Another in a Series of Infrequent Updates
Sorry about the infrequent nature of these posts lately. I've been diligently working on the dissertation, which takes up most of my time these days. And the deadline for applying for fellowships and grants and whatever in my department was a couple of weeks ago, so I was also spending quite a bit of time trying to put together a halfway decent application package. Which is a lot more time consuming that you'd think, since there are cover letters to write and CVs to update and five-page abstracts and one-page summaries to write and 40-page writing samples to polish and timetables to prepare. Believe it or not, the one-page summary was the thing that caused me the most grief. Trying to summarize something you've spent years researching and writing about in a format that short (and in a way that someone outside your field can understand) is kind of hard. But at least it's over for now. And besides, since so much of professional academia is related to either asking for free money or trying to explain your incredibly esoteric field of specialty to other people, the process was actually quite educational. Otherwise, there's not too much going on, though I'll elaborate on three points, just in case anyone's interested:
1) Last Saturday, Kate and I went up to the Wallach Art Gallery at Columbia to see the second of the three Robert Moses exhibits mentioned in the last post. It wasn't as big, space-wise, but we liked this one a little more than the one at the Queens Museum of Art. It seemed somewhat more critical of Moses, and included a number of items in display cases in addition to photographs mounted on the wall. This installment was titled "Slum Clearance and the Superblock Solution," and sure enough, that's what it was about. In fact, it was devoted entirely to Moses' use of Title I of the 1949 federal Housing Act to clear out swaths of tenements and other buildings deemed "slums" in order to build huge housing projects. While the exhibit does a good job of pointing out things like the ways in which community organizations often fought hard for their neighborhoods, it glosses over a few others that might warrant more attention.
Race, in particular, is one aspect of the history that we both thought deserved more space. It was duly noted that although Moses did, indeed, build middle-class housing in minority neighborhoods, this often served only to reinforce existing patterns of segregation. Furthermore, many of the neighborhoods that were razed were home to large Latino, African-American, and immigrant working-class communities, and since the new housing was specifically designed for middle-class New Yorkers, these people were often displaced and left with few, if any, other housing options. Yet the space devoted specifically to these issues was relatively small, and almost felt like an afterthought.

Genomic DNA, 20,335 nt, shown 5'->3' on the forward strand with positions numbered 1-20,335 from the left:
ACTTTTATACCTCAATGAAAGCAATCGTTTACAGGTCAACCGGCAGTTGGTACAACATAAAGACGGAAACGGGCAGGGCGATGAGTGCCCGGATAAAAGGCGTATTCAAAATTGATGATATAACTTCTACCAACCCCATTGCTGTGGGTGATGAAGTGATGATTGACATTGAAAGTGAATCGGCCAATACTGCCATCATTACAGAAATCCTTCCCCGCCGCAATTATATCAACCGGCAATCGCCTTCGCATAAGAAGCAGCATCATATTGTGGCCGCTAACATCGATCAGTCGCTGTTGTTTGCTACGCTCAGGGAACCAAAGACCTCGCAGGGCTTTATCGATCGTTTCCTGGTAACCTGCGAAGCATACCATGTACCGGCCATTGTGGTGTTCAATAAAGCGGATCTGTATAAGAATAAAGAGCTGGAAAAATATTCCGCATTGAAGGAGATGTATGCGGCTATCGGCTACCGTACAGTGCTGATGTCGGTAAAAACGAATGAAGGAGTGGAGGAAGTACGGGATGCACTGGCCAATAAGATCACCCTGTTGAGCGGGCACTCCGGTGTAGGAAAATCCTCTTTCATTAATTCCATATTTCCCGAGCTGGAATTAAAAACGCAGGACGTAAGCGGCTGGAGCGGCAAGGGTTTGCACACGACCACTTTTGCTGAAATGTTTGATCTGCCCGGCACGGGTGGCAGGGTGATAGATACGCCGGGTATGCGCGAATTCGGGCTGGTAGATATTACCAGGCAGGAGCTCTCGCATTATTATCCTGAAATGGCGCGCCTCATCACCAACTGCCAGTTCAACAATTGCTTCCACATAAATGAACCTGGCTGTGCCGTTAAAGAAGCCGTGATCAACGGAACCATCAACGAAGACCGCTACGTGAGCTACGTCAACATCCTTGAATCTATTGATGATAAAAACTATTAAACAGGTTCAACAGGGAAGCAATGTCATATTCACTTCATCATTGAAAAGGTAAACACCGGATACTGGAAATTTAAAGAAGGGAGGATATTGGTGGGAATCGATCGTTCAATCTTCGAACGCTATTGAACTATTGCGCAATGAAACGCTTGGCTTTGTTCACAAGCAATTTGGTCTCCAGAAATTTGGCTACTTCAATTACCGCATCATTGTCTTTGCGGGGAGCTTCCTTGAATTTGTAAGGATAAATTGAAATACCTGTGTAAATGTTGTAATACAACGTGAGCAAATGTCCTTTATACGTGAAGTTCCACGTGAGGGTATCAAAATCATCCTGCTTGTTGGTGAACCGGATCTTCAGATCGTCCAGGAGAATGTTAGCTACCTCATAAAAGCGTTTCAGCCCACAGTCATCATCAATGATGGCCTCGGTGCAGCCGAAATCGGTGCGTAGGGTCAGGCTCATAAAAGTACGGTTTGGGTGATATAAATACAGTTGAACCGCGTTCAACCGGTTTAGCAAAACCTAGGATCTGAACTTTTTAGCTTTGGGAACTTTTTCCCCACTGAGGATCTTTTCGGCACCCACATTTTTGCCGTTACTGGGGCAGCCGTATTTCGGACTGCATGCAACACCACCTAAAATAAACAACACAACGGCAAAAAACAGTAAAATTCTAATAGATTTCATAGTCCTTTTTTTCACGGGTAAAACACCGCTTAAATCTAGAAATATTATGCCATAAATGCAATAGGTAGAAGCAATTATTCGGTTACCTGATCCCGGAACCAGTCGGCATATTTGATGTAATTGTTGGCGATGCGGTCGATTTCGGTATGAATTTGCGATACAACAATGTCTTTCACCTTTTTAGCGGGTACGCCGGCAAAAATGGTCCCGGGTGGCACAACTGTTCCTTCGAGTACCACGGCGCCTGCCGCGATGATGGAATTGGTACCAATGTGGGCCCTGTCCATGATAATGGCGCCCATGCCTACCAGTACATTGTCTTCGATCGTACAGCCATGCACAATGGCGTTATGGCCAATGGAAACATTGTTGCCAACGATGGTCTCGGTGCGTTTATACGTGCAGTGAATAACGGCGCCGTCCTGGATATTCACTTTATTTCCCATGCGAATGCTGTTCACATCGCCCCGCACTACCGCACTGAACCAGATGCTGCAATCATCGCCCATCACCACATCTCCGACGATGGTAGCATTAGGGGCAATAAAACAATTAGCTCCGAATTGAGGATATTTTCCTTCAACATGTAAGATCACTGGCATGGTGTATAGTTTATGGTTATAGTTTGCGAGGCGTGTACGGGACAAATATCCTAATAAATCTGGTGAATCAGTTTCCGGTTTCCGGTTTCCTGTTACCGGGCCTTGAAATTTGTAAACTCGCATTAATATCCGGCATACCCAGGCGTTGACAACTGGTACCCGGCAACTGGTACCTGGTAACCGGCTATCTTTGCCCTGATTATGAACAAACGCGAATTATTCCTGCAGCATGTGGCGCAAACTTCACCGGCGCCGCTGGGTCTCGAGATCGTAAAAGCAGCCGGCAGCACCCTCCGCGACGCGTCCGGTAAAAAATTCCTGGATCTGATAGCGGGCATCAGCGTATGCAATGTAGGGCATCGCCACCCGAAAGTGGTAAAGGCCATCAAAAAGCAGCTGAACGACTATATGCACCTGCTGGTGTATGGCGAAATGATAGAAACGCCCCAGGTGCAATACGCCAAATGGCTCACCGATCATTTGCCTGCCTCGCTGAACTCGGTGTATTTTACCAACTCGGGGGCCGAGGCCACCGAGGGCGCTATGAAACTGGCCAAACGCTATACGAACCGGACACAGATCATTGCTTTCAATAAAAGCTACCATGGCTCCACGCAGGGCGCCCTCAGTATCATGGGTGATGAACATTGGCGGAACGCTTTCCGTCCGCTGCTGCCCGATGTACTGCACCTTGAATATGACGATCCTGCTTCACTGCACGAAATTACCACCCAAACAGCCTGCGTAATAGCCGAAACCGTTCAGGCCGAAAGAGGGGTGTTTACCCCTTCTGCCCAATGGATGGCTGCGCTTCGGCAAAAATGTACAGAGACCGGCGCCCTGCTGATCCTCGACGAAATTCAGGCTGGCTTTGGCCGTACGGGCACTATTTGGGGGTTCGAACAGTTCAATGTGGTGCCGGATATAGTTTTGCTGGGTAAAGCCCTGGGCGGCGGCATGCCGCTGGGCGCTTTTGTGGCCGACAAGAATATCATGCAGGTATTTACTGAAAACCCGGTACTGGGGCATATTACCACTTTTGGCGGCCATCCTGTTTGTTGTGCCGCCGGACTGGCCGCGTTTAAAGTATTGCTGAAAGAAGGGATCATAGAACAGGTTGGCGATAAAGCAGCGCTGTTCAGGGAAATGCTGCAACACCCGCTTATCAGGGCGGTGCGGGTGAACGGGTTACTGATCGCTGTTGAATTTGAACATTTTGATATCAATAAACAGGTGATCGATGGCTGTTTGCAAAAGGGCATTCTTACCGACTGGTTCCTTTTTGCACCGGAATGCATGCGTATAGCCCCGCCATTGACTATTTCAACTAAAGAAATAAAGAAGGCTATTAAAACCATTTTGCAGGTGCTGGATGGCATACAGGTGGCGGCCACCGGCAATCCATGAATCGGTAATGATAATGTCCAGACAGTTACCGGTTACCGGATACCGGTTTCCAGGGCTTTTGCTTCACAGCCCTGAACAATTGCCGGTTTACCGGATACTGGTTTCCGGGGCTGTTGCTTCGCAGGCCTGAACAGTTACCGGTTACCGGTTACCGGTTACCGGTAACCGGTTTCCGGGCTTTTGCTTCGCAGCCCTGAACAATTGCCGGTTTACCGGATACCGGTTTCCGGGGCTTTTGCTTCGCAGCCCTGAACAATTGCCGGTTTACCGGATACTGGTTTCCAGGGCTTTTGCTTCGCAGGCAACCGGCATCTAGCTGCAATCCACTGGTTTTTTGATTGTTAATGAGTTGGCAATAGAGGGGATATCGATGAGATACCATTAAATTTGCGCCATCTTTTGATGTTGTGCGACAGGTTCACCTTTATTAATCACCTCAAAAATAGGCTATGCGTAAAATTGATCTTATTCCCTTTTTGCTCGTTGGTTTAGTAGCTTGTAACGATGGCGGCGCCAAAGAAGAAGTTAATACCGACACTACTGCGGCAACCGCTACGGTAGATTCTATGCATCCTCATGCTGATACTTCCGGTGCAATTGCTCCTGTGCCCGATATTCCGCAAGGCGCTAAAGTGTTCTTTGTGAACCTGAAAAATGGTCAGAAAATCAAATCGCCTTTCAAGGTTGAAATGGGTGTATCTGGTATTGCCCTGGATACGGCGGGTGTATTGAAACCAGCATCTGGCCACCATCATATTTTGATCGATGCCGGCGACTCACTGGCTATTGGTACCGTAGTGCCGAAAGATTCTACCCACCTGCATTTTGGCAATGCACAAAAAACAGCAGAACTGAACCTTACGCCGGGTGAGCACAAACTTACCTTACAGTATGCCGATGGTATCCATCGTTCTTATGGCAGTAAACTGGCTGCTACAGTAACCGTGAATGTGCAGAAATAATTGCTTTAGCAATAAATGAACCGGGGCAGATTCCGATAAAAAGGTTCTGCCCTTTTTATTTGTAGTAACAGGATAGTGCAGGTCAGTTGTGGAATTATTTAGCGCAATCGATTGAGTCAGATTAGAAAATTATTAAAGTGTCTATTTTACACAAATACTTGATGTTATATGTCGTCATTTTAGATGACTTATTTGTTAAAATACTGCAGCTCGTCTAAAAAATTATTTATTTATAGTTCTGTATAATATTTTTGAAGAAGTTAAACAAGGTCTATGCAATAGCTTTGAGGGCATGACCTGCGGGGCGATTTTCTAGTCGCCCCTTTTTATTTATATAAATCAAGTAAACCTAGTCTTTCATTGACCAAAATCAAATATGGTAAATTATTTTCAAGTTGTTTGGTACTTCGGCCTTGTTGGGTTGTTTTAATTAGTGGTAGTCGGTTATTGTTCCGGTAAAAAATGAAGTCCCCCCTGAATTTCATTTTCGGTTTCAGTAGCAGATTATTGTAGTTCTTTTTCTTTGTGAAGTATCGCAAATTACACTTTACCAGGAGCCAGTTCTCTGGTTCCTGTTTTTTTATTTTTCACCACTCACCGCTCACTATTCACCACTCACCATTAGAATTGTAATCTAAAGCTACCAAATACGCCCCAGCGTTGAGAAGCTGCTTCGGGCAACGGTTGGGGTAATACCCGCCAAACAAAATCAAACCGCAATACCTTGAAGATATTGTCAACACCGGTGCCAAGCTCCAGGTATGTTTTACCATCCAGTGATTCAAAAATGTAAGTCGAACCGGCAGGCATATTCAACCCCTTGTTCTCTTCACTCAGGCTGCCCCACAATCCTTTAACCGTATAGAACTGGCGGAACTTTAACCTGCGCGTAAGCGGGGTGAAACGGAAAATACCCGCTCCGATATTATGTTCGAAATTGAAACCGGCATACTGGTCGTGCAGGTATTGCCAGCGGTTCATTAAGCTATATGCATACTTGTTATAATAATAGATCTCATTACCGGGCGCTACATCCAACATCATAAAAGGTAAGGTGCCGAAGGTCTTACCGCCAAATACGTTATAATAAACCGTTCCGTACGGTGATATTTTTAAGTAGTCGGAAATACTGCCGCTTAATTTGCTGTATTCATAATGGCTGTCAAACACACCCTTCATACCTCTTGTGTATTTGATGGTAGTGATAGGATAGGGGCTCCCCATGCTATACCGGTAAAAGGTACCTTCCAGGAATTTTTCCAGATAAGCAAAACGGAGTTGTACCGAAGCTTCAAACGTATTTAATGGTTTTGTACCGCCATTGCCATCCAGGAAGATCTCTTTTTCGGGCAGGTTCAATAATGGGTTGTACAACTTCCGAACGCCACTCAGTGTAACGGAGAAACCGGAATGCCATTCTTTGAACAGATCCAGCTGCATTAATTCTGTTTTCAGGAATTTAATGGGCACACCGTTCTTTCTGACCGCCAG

Overall, we liked the exhibit, and I'd certainly recommend it to anyone who's interested in these things. The space is fairly small, and I'd imagine the average museum-goer could take in the whole thing in an hour or an hour and a half. Oh, and did I mention it was free? And right across Columbia's Morningside campus (and a lovely campus it is, too) from the 116th Street stop on the 1 train? Looks like you're running out of excuses.
2) Yesterday was March 1, which six weeks ago I imagined would be pretty close to the date that I returned to running. And while the general physical state of my body seems to have improved over that time, the hamstrings are as bothersome as ever. In fact, I'm starting to get anxious about the whole thing. During some online poking around, I read in a few places that hamstring injuries can sometimes take months to heal, and that sometimes -- especially for the over-40 set -- even longer! Worse, there's the possibility it's actually a back problem rather than just strains resulting from overuse. I'll admit the six-week timeframe for resting up was completely arbitrary, but I thought if anything, it was conservative.
Because of the vagaries of my grad student health insurance policy, any non-emergency medical visits have to go through the Student Health deparment in Iowa City. But since I'll be back there to meet with my advisor later this month, I'll probably make an appointment to see an actual, living doctor. No, I will make an appointment.
In the meantime, all I can do is wait. The running-all-of-Brooklyn thing can wait, clearly, and I don't want to jump back in if I'm still hurt. Taking the time off wasn't so bad, either, since the weather here has actually been wintery for last month and a half. But this past week, there were a few days when you could almost feel spring in the air. And when the nicer weather returns, it's going to be really hard to resist the urge to just go out and run.
3) Finally, my sister Mel and her husband Rob had their first child last week, so I wanted to take a moment and welcome my newest nephew, Nathan, into the world and congratulate his parents on their procreative skills. Maybe the little guy will even grow up to be a runner, like his mom. In any event, congratulations, guys. And good luck.
And because I feel obliged to post a few photos, even if they have absolutely nothing to do with either running or Brooklyn, here are three from last week's museum trip up to Columbia:
The northwest corner of the library building
Looking west down the 116th Street walk
A lump of melting snow